Posts Tagged ‘nikon’

Atlas Concepts, LLC_Rokinon 85mm f/1.4I’ll begin by saying that this lens is by far my favorite of all of the lenses I own and have used. I can’t ensure that you’ll be able to incorporate this lens into every shoot; however, I guarantee that you’ll look for any opportunity to do so. It doesn’t zoom, there’s no auto focus, it’s not the best lens for tight spaces…BUT the bokeh is second to none!

My specialty is natural light photography–primarily portraits, events, and lifestyle sessions…all conducted outdoors—and this lens absolutely makes an appearance at every single shoot.

 Pros:

  1. Price! Before I purchased the Rokinon (paid link), I did extensive research to help me decide among the 85mm lenses available–the Rokinon, Sigma, or Nikon version—primarily because of the price differences.  The Nikon lens purchased brand new was upwards of $900, and the Rokinon was less than $300. I couldn’t find enough information to persuade me to go with the more expensive version, so I invested the $300 into the Rokinon and have never regretted the decision.
  1. Quality – It is obvious from the moment it is removed from the packaging that the lens is sturdy with a quality mount. There is quite a bit of weight to it—over a pound—and this is no surprise once you realize there are 14 elements (in 7 groups) that comprise this lens.
  1. Sharp focus (even at f/1.4) – The focus ring movement is very deliberate. This is quite a difference from my Nikon 50mm f/1.8 (paid link), as this ring is very loose, which can cause focus to be lost fairly easily. This is one of my favorite features of the lens body itself.
  1. Bokeh, bokeh, BOKEH!!! I have not seen such a beautiful, buttery background behind a subject in ANY of my images using other lenses as what I receive consistently using this lens. This is the effect that my clients desire most, and when using this lens they are guaranteed to have MANY images with this dreamy background.
  1. Minimizes post-processing – The combination of shooting in manual and utilizing this lens can (with practice) provide you with sharp, beautiful images in-camera so that your editing time can be reduced significantly.

 Cons:

The only aspect of this lens that may deter some from investing in it is that Autofocus is not an option. Photographers who are not mastered in shooting in the specialty modes of their camera (Manual, Aperture Priority, Shutter Priority) may lean toward the Nikon version, which does offer Autofocus.

On the other hand, perhaps investing in this lens could give photographers a little added motivation to begin shooting in manual….I promise once you do, you’ll never go back.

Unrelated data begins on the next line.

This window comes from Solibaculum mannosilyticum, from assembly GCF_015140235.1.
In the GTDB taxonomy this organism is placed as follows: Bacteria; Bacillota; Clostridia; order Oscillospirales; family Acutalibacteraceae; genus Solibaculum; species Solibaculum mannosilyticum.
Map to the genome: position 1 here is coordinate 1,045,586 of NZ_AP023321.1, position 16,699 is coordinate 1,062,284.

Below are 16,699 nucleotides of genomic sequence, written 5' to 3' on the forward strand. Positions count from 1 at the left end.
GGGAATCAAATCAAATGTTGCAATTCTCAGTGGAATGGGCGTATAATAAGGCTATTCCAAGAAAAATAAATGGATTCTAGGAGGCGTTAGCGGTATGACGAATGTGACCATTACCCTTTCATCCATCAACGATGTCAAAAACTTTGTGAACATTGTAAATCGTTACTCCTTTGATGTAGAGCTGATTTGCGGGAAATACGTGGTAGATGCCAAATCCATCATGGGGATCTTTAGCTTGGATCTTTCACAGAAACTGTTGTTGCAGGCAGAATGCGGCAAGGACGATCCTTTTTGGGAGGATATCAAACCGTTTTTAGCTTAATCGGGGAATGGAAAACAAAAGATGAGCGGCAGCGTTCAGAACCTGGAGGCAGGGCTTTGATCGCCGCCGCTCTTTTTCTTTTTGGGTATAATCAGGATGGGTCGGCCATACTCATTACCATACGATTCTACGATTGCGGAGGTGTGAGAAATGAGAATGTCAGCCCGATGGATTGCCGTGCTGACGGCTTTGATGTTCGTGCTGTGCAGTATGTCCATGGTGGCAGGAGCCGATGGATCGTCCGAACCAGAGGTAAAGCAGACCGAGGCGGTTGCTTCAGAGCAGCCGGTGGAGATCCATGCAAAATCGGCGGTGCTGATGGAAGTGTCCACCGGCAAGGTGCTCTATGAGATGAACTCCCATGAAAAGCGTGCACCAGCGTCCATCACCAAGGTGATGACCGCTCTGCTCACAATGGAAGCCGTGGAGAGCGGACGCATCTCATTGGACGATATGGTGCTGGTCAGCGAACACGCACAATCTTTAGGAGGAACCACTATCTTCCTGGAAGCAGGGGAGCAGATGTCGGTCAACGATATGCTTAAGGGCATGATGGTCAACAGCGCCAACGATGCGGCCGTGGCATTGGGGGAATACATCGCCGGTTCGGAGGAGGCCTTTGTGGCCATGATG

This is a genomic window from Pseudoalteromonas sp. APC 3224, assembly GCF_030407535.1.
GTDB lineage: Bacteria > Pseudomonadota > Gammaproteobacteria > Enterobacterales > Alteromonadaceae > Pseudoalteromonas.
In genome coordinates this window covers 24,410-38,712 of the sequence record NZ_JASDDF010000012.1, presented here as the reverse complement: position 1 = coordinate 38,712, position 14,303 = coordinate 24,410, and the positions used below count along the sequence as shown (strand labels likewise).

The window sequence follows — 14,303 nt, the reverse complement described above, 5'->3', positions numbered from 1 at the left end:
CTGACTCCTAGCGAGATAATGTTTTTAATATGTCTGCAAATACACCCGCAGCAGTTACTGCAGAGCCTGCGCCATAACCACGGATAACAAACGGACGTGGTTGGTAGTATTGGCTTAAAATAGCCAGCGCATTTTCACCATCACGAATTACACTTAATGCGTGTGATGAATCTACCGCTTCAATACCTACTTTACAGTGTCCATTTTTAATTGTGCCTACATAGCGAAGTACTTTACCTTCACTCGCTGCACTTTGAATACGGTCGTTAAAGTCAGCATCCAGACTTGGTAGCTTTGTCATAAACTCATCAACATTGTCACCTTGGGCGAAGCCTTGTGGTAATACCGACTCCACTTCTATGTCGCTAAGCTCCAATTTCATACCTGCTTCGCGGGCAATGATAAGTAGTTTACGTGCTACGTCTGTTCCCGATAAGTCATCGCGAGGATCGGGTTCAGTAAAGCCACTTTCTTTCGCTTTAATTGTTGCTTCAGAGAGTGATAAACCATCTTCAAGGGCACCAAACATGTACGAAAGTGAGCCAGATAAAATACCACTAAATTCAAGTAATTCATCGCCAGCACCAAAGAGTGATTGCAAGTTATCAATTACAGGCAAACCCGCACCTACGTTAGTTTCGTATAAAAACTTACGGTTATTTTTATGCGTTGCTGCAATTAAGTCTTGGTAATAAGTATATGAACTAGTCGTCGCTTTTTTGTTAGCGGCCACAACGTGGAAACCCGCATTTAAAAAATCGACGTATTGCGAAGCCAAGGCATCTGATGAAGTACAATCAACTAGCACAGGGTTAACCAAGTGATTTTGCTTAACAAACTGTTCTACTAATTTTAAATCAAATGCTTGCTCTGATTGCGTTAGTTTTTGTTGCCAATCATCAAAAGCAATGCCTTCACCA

Note: Although I researched quite a few websites and camera shops for the best products, I ended up buying directly through Amazon [found here (paid link)].  Their price was excellent, and the lens they offered includes the Autofocus chip—this chip will display a set of lights in the viewfinder when the subject is in focus…making it significantly easier to use for those who aren’t as experienced in manual shooting.

Atlas Concepts LLC_Rokinon 85mm f/1.4_2

 


Simply Savvy Blog_Jessica

Jessica D. Williams of Rock Hill, SC has experience in banking, the mortgage industry and tax consultation.  She is the Owner of Jessica DeVinney Photography and enjoys serving the Greater Charlotte, NC area—with specializations in Senior, Family, and Wedding Photography.

How to shoot glow-in-the-dark

In shooting the “12 Days of Halloween” campaign for Atlas Concepts, LLC, it became a necessity (imposed by me) to do some low light shooting…after all, Halloween IS about nighttime spookiness right? So, I thought what better way than to shoot an object that glows in the dark; this makes it not a low-light shoot, but a NO light shoot.

In preparation I knew I’d need my tripod and remote, as well as something to suspend the object as I didn’t want it resting on a surface (mainly because it’s a bat).  I also needed a space that had no light coming in at all, so I discovered that my upstairs bathroom was the only area that would meet this requirement.

How to shoot glow-in-the-dark

After setting up my make-do studio, I adjusted the settings on my camera. I was shooting with a Nikon D90. Lens used was a Nikon 50mm f1.4 (paid link), but for the sake of this shoot, the aperture was at f3.5.

My ISO was 800, and exposure was at 1/5.

I didn’t find any post-production editing necessary as I was satisfied with the amount of detail appearing.

The entire process from setup to breakdown was approximately 6 minutes.


Simply Savvy Blog_Jessica

Jessica D. Williams of Rock Hill, SC has experience in banking, the mortgage industry and tax consultation.  She is the Owner of Jessica DeVinney Photography and enjoys serving the Greater Charlotte, NC area—with specializations in Senior, Family, and Wedding Photography.